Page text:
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Lecture Computer Science I - Martin Hardwick Searching and sorting rReasons for not using the most efficient algorithm include: l The more efficient algorithm is much more complicated. Therefore, it is harder to maintain and debug. l The more efficient algorithm requires another part of the system to prepare data and preparing this data takes a long time. rFor example, binary search requires sorted data l As we shall see the sorting algorithms are relatively complicated. l And they are slow – the best algorithms are O (n log n). l Making searching faster by going from O (n) to O (log n) is not worth it if the price is having to use a new algorithm that is O(n log n). rHowever, society has organized itself so that sorting does not have to be used too often l For example, banks only sort their data once per day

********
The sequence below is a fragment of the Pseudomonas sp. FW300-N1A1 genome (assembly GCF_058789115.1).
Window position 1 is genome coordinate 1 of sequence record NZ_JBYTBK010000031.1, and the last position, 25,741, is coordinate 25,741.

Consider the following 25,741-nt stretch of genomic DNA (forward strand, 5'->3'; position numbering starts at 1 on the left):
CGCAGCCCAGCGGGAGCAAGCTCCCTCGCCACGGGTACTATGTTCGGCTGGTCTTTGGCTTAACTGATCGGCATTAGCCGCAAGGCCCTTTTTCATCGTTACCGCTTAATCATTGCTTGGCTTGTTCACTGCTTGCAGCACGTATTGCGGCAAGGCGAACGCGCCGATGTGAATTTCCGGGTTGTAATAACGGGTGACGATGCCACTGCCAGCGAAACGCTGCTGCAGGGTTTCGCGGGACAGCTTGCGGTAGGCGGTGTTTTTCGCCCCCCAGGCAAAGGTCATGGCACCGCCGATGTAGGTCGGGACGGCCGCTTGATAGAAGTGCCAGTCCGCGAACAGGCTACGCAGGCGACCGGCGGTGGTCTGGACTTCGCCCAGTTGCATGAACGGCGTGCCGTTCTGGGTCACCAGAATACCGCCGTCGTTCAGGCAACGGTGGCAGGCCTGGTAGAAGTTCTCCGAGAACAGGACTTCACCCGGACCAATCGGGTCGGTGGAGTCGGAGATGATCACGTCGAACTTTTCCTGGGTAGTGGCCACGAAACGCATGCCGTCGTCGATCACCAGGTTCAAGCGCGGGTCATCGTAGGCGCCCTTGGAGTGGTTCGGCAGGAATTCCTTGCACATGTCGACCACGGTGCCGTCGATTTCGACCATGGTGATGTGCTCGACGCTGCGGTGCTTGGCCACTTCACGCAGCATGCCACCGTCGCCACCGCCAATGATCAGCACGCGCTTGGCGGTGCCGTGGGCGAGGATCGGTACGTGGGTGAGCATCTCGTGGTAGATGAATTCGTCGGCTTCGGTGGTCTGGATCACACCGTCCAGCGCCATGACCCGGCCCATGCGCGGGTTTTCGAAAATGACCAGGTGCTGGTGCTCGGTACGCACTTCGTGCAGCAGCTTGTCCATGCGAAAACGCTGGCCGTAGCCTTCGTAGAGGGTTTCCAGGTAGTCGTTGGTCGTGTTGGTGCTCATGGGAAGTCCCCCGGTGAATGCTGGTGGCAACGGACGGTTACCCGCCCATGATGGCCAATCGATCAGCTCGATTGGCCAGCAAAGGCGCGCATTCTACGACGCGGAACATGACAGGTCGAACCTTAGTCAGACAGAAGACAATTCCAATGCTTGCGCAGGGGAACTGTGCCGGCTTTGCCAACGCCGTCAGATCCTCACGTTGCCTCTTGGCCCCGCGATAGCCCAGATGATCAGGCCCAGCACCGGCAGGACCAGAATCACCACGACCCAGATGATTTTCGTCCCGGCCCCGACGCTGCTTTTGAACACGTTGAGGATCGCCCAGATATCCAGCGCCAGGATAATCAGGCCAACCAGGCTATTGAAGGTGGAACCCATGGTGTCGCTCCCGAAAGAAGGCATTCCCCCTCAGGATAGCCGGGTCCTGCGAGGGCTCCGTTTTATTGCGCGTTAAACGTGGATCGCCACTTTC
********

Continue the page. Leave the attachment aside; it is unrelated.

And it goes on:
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Lecture Computer Science I - Martin Hardwick Creating a Sorted List void banking::Insert( /* in */ acct item ) // Inserts into a list of bank accounts // Data is vector { int index = data.size() - 1; data.push_back (item); while (index >= 0 && item.get_num() < data[index].get_num()) { data[index+1] = data[index]; index--; } data[index+1] = item; // Insert item } rAs we have seen, using the Insert() operation for the SortedList class repeatedly allows us to create a sorted list. l but is this efficient? rIn the worst case, each call to Insert() moves the entire list one slot. l first call moves 0 items l second call moves 1 item l third call moves 2 items l... l Nth call moves N-1 items. rFor a list of length N, this requires: l … + (n-1) moves l =